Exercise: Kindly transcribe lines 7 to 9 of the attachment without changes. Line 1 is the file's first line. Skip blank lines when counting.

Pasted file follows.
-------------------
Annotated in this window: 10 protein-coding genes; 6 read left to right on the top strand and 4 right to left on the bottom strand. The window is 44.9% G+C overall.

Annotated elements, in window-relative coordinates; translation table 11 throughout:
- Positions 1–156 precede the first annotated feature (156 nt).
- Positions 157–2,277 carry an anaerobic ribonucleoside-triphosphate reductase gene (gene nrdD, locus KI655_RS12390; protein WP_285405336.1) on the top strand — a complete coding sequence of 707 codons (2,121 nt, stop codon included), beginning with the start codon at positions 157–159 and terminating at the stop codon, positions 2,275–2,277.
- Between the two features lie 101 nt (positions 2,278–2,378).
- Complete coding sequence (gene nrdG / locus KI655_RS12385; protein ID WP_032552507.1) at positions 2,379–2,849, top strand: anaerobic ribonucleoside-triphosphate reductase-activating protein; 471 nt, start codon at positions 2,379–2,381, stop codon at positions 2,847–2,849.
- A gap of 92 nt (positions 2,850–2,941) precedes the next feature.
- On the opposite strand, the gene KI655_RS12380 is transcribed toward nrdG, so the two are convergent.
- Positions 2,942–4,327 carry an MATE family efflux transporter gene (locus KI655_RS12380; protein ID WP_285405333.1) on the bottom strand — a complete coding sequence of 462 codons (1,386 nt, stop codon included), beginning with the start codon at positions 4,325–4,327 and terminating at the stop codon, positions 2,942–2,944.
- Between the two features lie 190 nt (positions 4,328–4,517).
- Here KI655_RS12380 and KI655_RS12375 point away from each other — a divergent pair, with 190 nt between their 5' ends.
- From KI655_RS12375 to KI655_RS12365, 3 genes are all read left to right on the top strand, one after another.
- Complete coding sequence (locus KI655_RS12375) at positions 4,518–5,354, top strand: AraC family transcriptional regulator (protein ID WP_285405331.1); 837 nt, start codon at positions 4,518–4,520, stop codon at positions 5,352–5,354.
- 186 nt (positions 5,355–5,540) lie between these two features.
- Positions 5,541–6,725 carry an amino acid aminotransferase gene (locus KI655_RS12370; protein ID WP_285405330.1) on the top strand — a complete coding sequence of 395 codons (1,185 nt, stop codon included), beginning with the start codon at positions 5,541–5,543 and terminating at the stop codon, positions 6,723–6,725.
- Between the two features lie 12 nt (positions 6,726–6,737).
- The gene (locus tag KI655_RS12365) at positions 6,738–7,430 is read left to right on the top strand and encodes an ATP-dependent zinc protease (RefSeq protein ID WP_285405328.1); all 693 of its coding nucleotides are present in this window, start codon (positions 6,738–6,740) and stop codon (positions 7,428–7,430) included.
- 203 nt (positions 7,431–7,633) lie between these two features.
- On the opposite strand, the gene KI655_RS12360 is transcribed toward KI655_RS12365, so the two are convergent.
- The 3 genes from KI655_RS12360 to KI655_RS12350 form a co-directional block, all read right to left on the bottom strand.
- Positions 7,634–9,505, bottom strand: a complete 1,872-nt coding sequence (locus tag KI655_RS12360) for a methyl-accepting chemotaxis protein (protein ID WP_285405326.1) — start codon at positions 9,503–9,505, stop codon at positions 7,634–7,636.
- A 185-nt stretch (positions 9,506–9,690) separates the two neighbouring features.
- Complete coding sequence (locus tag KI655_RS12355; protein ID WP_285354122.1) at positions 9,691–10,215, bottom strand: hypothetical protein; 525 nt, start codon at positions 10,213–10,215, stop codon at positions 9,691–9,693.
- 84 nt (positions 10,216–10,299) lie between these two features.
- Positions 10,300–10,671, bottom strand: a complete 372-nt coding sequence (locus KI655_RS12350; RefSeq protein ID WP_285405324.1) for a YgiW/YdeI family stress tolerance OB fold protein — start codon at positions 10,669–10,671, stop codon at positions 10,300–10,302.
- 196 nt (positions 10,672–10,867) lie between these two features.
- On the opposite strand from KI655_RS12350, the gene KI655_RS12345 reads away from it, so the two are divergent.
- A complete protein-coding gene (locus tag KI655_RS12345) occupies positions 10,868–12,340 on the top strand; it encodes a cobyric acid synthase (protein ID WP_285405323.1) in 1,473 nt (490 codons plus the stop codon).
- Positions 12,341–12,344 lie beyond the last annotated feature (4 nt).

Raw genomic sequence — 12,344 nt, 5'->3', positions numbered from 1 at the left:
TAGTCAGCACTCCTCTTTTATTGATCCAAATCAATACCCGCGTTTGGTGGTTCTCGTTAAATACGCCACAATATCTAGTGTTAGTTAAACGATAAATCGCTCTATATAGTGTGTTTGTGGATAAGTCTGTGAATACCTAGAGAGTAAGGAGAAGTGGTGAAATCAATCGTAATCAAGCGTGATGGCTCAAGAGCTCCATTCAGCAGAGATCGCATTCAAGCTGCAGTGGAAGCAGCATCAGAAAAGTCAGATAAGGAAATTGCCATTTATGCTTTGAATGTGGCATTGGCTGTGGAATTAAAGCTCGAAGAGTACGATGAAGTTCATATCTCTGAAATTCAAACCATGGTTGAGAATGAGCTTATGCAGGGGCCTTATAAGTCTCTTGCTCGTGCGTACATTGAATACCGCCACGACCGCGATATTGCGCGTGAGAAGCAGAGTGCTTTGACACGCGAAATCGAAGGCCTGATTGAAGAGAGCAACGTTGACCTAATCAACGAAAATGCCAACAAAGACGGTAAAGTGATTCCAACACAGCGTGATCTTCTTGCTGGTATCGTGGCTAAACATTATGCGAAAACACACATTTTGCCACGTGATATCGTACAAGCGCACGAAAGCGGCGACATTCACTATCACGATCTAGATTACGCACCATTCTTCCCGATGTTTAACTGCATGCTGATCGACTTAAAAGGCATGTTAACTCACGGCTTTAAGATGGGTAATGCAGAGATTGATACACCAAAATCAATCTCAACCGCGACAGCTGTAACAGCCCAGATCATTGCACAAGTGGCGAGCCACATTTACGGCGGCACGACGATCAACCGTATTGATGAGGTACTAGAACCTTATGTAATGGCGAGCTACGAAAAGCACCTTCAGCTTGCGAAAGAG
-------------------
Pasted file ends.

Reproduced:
- A gap of 92 nt (positions 2,850–2,941) precedes the next feature.
- On the opposite strand, the gene KI655_RS12380 is transcribed toward nrdG, so the two are convergent.
- Positions 2,942–4,327 carry an MATE family efflux transporter gene (locus KI655_RS12380; protein ID WP_285405333.1) on the bottom strand — a complete coding sequence of 462 codons (1,386 nt, stop codon included), beginning with the start codon at positions 4,325–4,327 and terminating at the stop codon, positions 2,942–2,944.